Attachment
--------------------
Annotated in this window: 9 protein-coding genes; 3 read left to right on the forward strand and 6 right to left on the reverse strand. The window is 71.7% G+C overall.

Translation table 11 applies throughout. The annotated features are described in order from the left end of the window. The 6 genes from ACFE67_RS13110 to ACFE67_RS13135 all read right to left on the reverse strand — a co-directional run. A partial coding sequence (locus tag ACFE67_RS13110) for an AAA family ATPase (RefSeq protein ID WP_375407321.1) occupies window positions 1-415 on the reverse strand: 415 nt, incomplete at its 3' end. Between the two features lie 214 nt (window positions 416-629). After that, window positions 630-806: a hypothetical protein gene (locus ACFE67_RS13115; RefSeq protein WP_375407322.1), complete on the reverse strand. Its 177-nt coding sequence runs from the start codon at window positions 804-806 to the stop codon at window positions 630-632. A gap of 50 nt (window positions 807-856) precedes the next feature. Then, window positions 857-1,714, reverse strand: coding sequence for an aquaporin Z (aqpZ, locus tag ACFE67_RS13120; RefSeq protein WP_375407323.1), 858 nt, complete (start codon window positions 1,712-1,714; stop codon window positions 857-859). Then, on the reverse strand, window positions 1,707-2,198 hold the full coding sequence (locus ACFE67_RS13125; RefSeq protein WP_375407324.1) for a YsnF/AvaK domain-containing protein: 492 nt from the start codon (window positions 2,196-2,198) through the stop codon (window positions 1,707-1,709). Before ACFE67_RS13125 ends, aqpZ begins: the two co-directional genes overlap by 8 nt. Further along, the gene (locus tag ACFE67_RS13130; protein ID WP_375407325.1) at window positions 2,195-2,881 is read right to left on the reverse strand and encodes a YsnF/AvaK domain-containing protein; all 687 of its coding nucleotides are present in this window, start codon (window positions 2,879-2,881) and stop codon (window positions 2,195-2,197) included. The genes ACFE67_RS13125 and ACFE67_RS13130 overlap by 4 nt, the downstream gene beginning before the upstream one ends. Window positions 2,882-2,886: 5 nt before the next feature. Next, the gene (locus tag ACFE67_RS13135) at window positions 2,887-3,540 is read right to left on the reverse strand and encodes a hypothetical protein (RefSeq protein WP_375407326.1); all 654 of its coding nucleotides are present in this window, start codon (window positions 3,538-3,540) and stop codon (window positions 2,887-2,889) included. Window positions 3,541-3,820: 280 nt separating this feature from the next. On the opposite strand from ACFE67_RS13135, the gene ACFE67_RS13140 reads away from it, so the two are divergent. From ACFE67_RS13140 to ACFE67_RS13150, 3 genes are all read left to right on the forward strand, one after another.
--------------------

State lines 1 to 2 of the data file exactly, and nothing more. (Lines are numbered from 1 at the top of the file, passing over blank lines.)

Annotated in this window: 9 protein-coding genes; 3 read left to right on the forward strand and 6 right to left on the reverse strand. The window is 71.7% G+C overall.

Translation table 11 applies throughout. The annotated features are described in order from the left end of the window. The 6 genes from ACFE67_RS13110 to ACFE67_RS13135 all read right to left on the reverse strand — a co-directional run. A partial coding sequence (locus tag ACFE67_RS13110) for an AAA family ATPase (RefSeq protein ID WP_375407321.1) occupies window positions 1-415 on the reverse strand: 415 nt, incomplete at its 3' end. Between the two features lie 214 nt (window positions 416-629). After that, window positions 630-806: a hypothetical protein gene (locus ACFE67_RS13115; RefSeq protein WP_375407322.1), complete on the reverse strand. Its 177-nt coding sequence runs from the start codon at window positions 804-806 to the stop codon at window positions 630-632. A gap of 50 nt (window positions 807-856) precedes the next feature. Then, window positions 857-1,714, reverse strand: coding sequence for an aquaporin Z (aqpZ, locus tag ACFE67_RS13120; RefSeq protein WP_375407323.1), 858 nt, complete (start codon window positions 1,712-1,714; stop codon window positions 857-859). Then, on the reverse strand, window positions 1,707-2,198 hold the full coding sequence (locus ACFE67_RS13125; RefSeq protein WP_375407324.1) for a YsnF/AvaK domain-containing protein: 492 nt from the start codon (window positions 2,196-2,198) through the stop codon (window positions 1,707-1,709). Before ACFE67_RS13125 ends, aqpZ begins: the two co-directional genes overlap by 8 nt. Further along, the gene (locus tag ACFE67_RS13130; protein ID WP_375407325.1) at window positions 2,195-2,881 is read right to left on the reverse strand and encodes a YsnF/AvaK domain-containing protein; all 687 of its coding nucleotides are present in this window, start codon (window positions 2,879-2,881) and stop codon (window positions 2,195-2,197) included. The genes ACFE67_RS13125 and ACFE67_RS13130 overlap by 4 nt, the downstream gene beginning before the upstream one ends. Window positions 2,882-2,886: 5 nt before the next feature. Next, the gene (locus tag ACFE67_RS13135) at window positions 2,887-3,540 is read right to left on the reverse strand and encodes a hypothetical protein (RefSeq protein WP_375407326.1); all 654 of its coding nucleotides are present in this window, start codon (window positions 3,538-3,540) and stop codon (window positions 2,887-2,889) included. Window positions 3,541-3,820: 280 nt separating this feature from the next. On the opposite strand from ACFE67_RS13135, the gene ACFE67_RS13140 reads away from it, so the two are divergent. From ACFE67_RS13140 to ACFE67_RS13150, 3 genes are all read left to right on the forward strand, one after another.